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Yes, No, Maybe: A Realistic View of the College Admissions Process

March 17, 2019

All the buzz about college admissions this week is not just about the scandal of rich folks and celebrities. We are in the height of the college admissions season. For regular, non-rolling admissions it started on March 15th and extends through early April. The acceptance and rejection chatter naturally gets many parents of underclassmen (and middle schoolers) anxiously thinking if they should be planning ahead and how. Recognize there is no universal bullet that will guarantee admissions for any student these days, this week’s controversy aside. However, there are some guiding principles that will  increase your student’s chances and help you, and your family, maintain your sanity for what is, increasingly, an insane process. Yes, No, or Maybe? Start by being reasonable about the chances of getting… Read More

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How to Teach Students Creativity

February 18, 2019

  You can’t teach students creativity the same way you can teach algebra or reading. But research shows that creative thinking can be developed and nurtured over time, similar to a growth mindset. The key is to recognize how creativity develops and create environments that foster creative thinking. Mindprint’s FIVE steps to creative transformation 1. FOUNDATION  There is no substitute for a deep foundation of subject-specific content knowledge. The more you know about a topic, the more chances there are to see opportunities. If we want students to be creative thinkers, it is essential that we continuously expand their knowledge base and fill in any gaps that arise along the way in core, subject-specific knowledge. HINT: Students with weaker verbal memory can… Read More

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Would a Study Group Help?

January 16, 2019

Harvard discovered that one of the best predictors of college success was having a study group. Would your students benefit? Study groups can help students stay motivated and organized. In fact, it’s shown that they can be even more effective than classroom discussions in helping students learn and remember. If you have students who struggled first semester, or just lacking motivation or enthusiasm, consider encouraging them to form study groups. Be sure to help guide them, as there is clear evidence of what works, and what doesn’t, in study groups. Rule #1: Manageable Size   Keep a group size of 3 to 5 members so everyone has an opportunity to actively participate while allowing for diversity of opinion. Rule # 2 Shared Goals  Ideally all participants have a similar objective for… Read More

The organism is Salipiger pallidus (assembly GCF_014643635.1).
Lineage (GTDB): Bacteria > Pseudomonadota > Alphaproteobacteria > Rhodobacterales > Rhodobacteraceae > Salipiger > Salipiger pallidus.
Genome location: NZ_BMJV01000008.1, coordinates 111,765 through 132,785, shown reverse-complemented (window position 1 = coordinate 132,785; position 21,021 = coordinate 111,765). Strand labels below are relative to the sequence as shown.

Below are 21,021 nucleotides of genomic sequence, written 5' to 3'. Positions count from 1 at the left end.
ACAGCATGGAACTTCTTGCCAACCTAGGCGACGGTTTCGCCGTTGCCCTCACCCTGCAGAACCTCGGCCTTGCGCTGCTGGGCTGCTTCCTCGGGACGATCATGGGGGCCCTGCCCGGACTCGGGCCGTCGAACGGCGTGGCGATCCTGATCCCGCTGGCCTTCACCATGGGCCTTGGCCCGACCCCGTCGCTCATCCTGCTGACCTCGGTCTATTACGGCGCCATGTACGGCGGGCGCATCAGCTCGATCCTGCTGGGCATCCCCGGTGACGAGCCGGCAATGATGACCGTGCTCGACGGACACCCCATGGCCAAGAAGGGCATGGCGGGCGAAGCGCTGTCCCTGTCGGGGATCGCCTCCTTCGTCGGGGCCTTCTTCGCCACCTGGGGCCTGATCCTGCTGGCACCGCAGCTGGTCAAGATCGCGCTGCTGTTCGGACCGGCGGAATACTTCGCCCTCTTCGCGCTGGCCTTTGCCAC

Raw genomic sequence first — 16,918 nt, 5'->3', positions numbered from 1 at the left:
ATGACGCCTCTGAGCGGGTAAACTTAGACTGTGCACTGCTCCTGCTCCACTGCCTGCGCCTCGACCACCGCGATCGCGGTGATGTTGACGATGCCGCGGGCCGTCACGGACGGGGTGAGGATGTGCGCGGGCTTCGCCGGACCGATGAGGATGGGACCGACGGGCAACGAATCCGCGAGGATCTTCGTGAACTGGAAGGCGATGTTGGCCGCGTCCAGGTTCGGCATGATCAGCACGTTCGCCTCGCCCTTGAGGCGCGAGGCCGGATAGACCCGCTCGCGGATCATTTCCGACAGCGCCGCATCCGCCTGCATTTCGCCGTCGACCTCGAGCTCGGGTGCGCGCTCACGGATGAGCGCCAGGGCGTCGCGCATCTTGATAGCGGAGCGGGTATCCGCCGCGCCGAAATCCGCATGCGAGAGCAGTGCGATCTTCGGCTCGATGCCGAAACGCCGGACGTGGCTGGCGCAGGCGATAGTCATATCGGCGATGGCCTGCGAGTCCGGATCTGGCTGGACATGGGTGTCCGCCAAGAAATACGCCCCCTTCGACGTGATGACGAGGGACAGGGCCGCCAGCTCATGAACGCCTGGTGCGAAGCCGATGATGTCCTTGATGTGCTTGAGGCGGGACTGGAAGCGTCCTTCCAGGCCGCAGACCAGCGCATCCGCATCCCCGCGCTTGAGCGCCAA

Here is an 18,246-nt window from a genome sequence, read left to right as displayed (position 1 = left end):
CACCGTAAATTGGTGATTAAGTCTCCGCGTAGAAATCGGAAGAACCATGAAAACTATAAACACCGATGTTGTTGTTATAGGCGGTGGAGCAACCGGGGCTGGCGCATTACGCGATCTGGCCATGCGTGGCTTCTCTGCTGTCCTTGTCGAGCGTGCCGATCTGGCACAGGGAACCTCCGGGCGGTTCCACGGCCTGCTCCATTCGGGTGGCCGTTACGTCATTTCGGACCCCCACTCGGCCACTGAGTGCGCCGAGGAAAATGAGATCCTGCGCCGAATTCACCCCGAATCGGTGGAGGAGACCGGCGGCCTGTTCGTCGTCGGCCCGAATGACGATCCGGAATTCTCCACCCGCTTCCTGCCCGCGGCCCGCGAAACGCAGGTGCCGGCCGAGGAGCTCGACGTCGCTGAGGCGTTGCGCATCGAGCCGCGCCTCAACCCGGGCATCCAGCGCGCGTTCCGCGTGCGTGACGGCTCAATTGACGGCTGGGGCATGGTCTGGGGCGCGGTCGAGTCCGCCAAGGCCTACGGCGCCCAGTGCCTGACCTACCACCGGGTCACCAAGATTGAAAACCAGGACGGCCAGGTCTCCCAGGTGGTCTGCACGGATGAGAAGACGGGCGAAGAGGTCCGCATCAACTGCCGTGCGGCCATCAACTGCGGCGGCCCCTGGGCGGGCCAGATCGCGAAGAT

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Want to Ensure College and Career Readiness? Develop Flexible Thinking

December 17, 2018

It’s true that verbal and abstract reasoning are the cognitive skills that predict academic achievement. The ability to make sense of complex information is undeniably essential to learning at every age. But once students leave the K12 classroom, research suggests that flexible thinking might be equally important to college and career readiness. As explained by author Eric Barker, “Schools reward students who consistently do what they are told— and life rewards people who shake things up.” What is flexible thinking? Flexible thinking is the ability to shift gears or change direction to adjust to unexpected circumstances or novel problems. Educators might be acutely aware of students who struggle with flexibility, even if they don’t always realize it. They might view these students as “stubborn” or “challenging”. Inflexible thinkers often resist change, reject redirection, or refuse… Read More

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SPEED: The Standardized Tests Demon

November 17, 2018

  There is no single reason why a student under-performs on standardized tests. But if there’s a pattern of a student’s standardized test scores not living up to grades, SPEED is often the culprit. If the classic fable of the tortoise and the hare were a metaphor for school, standardized tests might be the one occasion that the hare comes out ahead. Standardized tests favor quick thinkers — the kids who finish first with an A, even if they don’t get the highest score in the class. In contrast, students who work more slowly and deliberatively might be capable of answering the most challenging questions, but they run out of time to show it. Speed Challenges Can Worsen Over Time Unfortunately, the… Read More

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